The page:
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A problem in duplicate
Charles Goren
June 29, 1959
The infinite variety of bridge is to a great extent enlivened by the infinite variety of arguments the game inspires, and the schools of thought are many. Yet, some players take a firm position against postmortems on the ground that they are simply arguments which have a tendency to slow up the game, and which pound on the eardrums and produce a pain in the neck.
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June 29, 1959

A Problem In Duplicate

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The infinite variety of bridge is to a great extent enlivened by the infinite variety of arguments the game inspires, and the schools of thought are many. Yet, some players take a firm position against postmortems on the ground that they are simply arguments which have a tendency to slow up the game, and which pound on the eardrums and produce a pain in the neck.

Perhaps the most common sort of battle has to do with the comparison of rubber bridge with duplicate bridge scored at match points. This argument will finally be laid to rest only when it is at long last established which is the better flavor, chocolate or vanilla. However, the really pertinent fact is that the two forms of bridge are different, and to play both games well it is vital to know the points of difference.

Here is a hand that involves one of the most important but least known of these points.

North was rather inconsistent, to put it mildly, when he used the two-club convention to ask his partner to name a four-card (or longer) major suit if he could, and then, after South obliged, to give only a single raise to that major and, finally, to accept a three no-trump contract. Considering North's flat distribution, no trump was by no means unattractive at match-points (honors do not count at that game), but if North felt that way, then why did he dabble around with the two-club convention in the first place?

West chose his natural opening lead, the fourth-highest heart, and when declarer took East's king with the ace, he had good reason to stop and ponder. South was an experienced match-point player; he knew that many of the North-South pairs would end up in a spade contract rather than in no trump, and that fact had considerable significance, as we shall see.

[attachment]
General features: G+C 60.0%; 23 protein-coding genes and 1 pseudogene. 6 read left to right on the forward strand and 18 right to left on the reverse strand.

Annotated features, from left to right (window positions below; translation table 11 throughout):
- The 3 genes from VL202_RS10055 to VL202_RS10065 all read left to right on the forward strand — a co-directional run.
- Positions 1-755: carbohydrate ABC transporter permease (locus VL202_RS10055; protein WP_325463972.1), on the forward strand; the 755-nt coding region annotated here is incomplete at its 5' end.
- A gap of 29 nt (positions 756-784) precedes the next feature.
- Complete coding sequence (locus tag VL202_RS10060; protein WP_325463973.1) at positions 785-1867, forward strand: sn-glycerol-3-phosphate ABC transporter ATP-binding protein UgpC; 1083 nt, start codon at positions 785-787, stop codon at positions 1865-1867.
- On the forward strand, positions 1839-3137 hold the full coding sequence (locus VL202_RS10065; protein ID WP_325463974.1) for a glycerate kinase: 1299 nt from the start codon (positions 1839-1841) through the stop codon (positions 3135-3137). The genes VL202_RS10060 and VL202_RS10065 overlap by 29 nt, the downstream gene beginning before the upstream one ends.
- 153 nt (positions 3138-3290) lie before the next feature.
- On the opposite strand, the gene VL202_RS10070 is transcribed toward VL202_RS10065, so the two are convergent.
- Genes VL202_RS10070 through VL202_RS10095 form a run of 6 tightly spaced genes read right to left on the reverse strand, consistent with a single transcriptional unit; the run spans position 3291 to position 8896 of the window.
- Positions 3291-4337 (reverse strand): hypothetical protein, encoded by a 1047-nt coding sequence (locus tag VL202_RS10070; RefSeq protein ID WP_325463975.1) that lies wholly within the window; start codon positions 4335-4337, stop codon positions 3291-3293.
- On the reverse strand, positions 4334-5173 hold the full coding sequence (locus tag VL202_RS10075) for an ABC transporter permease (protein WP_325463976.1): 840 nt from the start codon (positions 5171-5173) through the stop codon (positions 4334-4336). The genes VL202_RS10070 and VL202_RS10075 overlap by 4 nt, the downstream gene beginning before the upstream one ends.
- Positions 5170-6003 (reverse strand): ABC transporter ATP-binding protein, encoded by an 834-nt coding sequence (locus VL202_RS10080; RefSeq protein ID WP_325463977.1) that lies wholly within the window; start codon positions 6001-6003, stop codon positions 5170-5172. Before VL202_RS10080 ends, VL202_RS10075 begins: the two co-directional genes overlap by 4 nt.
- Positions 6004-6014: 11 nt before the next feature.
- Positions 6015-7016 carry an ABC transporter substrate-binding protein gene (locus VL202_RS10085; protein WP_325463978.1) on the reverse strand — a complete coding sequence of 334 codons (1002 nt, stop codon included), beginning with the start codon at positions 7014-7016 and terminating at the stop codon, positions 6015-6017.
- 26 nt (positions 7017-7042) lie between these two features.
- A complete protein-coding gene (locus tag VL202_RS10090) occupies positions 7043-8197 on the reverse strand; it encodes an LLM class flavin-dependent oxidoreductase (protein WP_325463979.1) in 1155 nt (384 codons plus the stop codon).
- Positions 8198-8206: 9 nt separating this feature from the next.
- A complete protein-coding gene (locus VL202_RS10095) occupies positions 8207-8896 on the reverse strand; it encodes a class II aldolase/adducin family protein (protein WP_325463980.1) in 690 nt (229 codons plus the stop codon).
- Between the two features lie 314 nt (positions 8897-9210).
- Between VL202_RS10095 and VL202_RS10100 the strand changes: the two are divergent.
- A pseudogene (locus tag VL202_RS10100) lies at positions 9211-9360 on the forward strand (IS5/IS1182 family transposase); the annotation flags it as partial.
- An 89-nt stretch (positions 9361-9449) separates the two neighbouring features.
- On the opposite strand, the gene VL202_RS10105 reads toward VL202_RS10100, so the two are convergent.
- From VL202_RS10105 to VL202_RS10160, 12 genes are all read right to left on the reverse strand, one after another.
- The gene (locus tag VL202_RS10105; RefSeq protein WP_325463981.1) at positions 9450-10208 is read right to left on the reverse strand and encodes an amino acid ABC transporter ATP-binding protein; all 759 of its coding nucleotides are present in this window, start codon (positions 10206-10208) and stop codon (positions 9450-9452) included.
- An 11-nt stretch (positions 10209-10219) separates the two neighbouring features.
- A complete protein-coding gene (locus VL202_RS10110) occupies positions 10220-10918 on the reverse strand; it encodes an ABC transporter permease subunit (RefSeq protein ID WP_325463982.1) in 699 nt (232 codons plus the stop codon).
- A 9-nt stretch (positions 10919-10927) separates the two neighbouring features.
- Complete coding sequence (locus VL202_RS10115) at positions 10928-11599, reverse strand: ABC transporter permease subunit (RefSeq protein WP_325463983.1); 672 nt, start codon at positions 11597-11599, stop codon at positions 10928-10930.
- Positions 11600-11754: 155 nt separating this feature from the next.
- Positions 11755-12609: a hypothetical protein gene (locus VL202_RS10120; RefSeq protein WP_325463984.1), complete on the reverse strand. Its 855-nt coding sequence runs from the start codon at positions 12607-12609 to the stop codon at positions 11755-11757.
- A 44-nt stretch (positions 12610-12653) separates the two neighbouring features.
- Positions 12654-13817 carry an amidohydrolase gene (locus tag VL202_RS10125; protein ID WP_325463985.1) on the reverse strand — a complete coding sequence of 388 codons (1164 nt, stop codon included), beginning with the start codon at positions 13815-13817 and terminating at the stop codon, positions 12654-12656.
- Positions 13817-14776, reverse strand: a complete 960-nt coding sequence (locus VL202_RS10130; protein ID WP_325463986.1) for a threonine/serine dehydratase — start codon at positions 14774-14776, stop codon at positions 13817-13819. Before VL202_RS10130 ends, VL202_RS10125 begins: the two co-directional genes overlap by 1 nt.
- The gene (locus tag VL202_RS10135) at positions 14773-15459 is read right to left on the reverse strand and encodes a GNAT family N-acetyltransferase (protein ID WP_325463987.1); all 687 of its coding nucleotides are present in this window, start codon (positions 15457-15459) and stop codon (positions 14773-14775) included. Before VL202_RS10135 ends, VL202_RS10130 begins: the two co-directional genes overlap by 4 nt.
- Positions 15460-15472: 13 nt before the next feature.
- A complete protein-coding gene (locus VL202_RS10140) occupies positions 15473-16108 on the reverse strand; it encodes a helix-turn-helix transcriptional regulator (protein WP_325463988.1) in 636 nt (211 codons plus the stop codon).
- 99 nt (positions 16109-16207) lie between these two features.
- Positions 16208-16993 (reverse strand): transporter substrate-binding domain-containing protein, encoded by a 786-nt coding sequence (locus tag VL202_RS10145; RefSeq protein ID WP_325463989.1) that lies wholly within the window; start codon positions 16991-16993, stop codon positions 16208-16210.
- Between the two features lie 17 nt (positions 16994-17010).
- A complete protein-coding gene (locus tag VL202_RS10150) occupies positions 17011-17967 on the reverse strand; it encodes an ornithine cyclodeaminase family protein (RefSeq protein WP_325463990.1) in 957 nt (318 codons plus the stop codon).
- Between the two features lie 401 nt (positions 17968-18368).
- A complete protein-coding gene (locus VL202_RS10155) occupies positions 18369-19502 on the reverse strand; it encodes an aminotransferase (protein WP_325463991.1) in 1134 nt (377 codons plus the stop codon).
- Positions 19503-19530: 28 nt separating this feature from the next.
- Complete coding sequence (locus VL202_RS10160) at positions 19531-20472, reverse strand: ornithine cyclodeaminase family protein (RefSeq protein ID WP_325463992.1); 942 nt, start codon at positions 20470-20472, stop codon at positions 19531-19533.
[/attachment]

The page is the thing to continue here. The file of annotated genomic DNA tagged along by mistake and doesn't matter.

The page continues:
Declarer tested the spades with two rounds, saw that they broke three-two, and promptly cashed the ace and king of diamonds! Great was the fall thereon—and South made four no trump.

Wasn't South simply shot with luck to drop the diamond queen as he did, when the percentages clearly called for a finesse in that suit? Yes and no. His play of the diamond suit was extremely well calculated under the circumstances. Let me repeat that it was a lead-pipe cinch that many of the North-South pairs would land at four spades, perhaps on the same approach as was used at this table—more probably because other Souths might start off with one diamond, thus getting into a train of spade bidding.

So, when this declarer found out that the spade suit broke—remember, I mentioned that fact though it seemed to have no importance at the time—he knew that every declarer in a spade game would automatically try for the diamond finesse, and if it succeeded they would get rid of a club from dummy and make five-odd. That was the crucial fact. At no trump the same successful diamond finesse would produce only four-odd, and it would not be very logical to play for an under-average match-point score. The only chance to beat the pairs in spade contracts was by doing the opposite of what they would do—and hoping that heaven would protect a hard-working declarer.

EXTRA TRICK
At rubber bridge, the contract you're in is your only consideration. At duplicate, you must try to figure out where the majority of pairs will land.

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